In this issue

Jonathan Tobin: Defending the Right to a Jewish State

Heather Hale: Compliment your kids without giving them big heads

Megan Shauri: 10 ways you are ruining your own happiness

Carolyn Bigda: 8 Best Dividend Stocks for 2015

Kiplinger's Personal Finance editors: 7 Things You Didn't Know About Paying Off Student Loans

Samantha Olson: The Crucial Mistake 55% Of Parents Are Making At Their Baby's Bedtime

Densie Well, Ph.D., R.D. Open your eyes to yellow vegetables

The Kosher Gourmet by Megan Gordon With its colorful cache of purples and oranges and reds, COLLARD GREEN SLAW is a marvelous mood booster --- not to mention just downright delish
April 18, 2014

Rabbi Yonason Goldson: Clarifying one of the greatest philosophical conundrums in theology

Caroline B. Glick: The disappearance of US will

Megan Wallgren: 10 things I've learned from my teenagers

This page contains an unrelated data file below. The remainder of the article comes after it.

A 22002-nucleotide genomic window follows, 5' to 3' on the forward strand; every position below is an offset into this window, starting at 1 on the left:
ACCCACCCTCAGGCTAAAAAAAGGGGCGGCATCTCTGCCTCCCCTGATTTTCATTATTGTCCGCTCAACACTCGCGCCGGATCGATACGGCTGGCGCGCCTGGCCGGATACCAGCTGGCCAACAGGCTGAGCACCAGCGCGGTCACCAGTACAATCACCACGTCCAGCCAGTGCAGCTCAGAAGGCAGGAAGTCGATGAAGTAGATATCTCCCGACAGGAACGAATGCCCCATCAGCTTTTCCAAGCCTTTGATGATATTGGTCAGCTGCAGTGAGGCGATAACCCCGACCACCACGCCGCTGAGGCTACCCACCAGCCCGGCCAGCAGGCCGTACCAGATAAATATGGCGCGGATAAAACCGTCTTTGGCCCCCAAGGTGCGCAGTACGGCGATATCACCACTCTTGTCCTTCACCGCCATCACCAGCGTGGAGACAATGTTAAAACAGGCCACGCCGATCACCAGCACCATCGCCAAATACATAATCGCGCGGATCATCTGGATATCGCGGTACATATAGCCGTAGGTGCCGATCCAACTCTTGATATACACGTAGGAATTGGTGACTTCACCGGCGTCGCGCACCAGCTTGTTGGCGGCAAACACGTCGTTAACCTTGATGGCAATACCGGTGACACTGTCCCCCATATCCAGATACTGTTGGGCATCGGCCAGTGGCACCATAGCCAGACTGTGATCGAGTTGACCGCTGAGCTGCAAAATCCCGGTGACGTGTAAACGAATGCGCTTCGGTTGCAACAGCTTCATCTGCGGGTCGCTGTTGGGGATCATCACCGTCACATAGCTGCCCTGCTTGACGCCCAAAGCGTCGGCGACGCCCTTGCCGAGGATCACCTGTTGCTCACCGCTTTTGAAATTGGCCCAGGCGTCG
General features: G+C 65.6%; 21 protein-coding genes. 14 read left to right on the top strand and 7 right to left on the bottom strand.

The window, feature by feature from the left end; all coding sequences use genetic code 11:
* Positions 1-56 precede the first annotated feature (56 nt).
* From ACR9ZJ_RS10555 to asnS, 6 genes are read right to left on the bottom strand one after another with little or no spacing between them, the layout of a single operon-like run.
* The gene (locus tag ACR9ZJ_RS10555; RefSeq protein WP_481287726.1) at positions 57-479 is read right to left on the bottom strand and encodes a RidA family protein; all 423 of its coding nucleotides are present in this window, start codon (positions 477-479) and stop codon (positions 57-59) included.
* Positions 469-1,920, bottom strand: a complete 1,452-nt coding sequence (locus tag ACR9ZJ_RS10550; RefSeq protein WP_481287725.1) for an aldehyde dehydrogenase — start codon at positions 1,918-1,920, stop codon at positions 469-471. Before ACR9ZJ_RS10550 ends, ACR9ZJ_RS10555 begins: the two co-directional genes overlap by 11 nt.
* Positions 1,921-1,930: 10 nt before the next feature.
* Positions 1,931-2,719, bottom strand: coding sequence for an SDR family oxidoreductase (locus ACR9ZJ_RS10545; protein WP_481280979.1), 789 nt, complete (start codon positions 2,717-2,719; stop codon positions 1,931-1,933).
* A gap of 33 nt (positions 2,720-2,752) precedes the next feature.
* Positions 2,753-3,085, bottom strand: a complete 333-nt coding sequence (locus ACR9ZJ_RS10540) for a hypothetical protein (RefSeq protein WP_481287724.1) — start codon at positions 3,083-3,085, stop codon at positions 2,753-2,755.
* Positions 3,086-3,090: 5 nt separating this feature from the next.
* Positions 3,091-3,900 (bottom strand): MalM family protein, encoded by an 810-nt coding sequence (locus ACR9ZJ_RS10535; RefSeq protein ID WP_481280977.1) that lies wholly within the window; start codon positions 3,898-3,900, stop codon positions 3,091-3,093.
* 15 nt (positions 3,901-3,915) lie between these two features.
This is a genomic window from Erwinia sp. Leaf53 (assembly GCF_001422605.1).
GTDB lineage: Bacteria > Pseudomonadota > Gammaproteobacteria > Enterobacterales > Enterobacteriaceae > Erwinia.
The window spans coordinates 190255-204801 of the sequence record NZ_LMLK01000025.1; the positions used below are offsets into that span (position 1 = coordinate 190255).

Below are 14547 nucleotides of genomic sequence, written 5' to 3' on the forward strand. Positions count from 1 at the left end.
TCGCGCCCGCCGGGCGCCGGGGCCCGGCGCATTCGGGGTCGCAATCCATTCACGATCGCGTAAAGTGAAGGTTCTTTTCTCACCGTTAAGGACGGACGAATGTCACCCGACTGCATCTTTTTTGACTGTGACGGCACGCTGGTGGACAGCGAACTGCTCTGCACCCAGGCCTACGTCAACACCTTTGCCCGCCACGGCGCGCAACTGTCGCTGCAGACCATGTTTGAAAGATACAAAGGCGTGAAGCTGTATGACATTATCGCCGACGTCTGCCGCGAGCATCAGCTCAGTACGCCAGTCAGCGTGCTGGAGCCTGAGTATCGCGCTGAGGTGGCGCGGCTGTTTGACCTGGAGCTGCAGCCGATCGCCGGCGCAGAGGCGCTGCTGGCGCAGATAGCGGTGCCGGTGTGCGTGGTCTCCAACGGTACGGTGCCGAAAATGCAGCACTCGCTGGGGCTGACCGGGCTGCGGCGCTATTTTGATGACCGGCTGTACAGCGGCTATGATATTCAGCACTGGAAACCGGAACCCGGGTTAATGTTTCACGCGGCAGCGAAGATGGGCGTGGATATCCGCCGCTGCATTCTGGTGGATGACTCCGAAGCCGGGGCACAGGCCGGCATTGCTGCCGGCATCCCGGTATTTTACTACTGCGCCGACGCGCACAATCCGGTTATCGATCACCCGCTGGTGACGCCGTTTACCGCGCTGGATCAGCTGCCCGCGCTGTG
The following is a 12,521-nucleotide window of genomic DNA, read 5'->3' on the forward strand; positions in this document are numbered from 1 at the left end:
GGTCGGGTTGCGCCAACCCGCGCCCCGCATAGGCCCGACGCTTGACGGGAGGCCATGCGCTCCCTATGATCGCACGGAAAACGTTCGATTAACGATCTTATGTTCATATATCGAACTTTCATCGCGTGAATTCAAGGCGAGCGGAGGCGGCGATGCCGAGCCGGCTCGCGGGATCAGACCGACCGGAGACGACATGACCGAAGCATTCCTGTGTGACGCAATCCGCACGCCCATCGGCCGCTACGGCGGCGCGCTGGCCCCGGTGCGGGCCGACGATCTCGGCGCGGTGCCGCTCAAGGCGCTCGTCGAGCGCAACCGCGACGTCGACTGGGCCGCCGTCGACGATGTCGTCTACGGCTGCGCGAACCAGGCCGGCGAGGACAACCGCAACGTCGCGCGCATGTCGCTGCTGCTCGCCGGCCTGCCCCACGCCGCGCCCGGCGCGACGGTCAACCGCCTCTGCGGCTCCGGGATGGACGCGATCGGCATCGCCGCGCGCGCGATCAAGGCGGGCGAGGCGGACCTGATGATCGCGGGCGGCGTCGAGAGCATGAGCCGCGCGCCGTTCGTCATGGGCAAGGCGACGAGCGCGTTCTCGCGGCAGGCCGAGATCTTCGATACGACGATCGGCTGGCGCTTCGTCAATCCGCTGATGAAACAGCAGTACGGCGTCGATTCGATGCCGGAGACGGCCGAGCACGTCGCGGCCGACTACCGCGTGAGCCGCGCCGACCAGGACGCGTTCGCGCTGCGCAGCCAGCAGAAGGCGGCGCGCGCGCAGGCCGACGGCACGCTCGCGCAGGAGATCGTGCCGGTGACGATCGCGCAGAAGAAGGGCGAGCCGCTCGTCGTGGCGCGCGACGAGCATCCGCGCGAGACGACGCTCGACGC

Lizette Borreli: Green Tea Boosts Brain Power, May Help Treat Dementia

John Ericson: Trying hard to be 'positive' but never succeeding? Blame Your Brain

The Kosher Gourmet by Julie Rothman Almondy, flourless torta del re (Italian king's cake), has royal roots, is simple to make, . . . but devour it because it's simply delicious

April 14, 2014

Rabbi Dr Naftali Brawer: Passover frees us from the tyranny of time

Greg Crosby: Passing Over Religion

Eric Schulzke: First degree: How America really recovered from a murder epidemic

Georgia Lee: When love is not enough: Teaching your kids about the realities of adult relationships

Cameron Huddleston: Freebies for Your Lawn and Garden

Gordon Pape: How you can tell if your financial adviser is setting you up for potential ruin

Dana Dovey: Up to 500,000 people die each year from hepatitis C-related liver disease. New Treatment Has Over 90% Success Rate

Justin Caba: Eating Watermelon Can Help Control High Blood Pressure

The Kosher Gourmet by Joshua E. London and Lou Marmon Don't dare pass over these Pesach picks for Manischewitz!

April 11, 2014

Rabbi Hillel Goldberg: Silence is much more than golden

Caroline B. Glick: Forgetting freedom at Passover

Susan Swann: How to value a child for who he is, not just what he does

Cameron Huddleston: 7 Financial Tasks You Should Tackle Right Now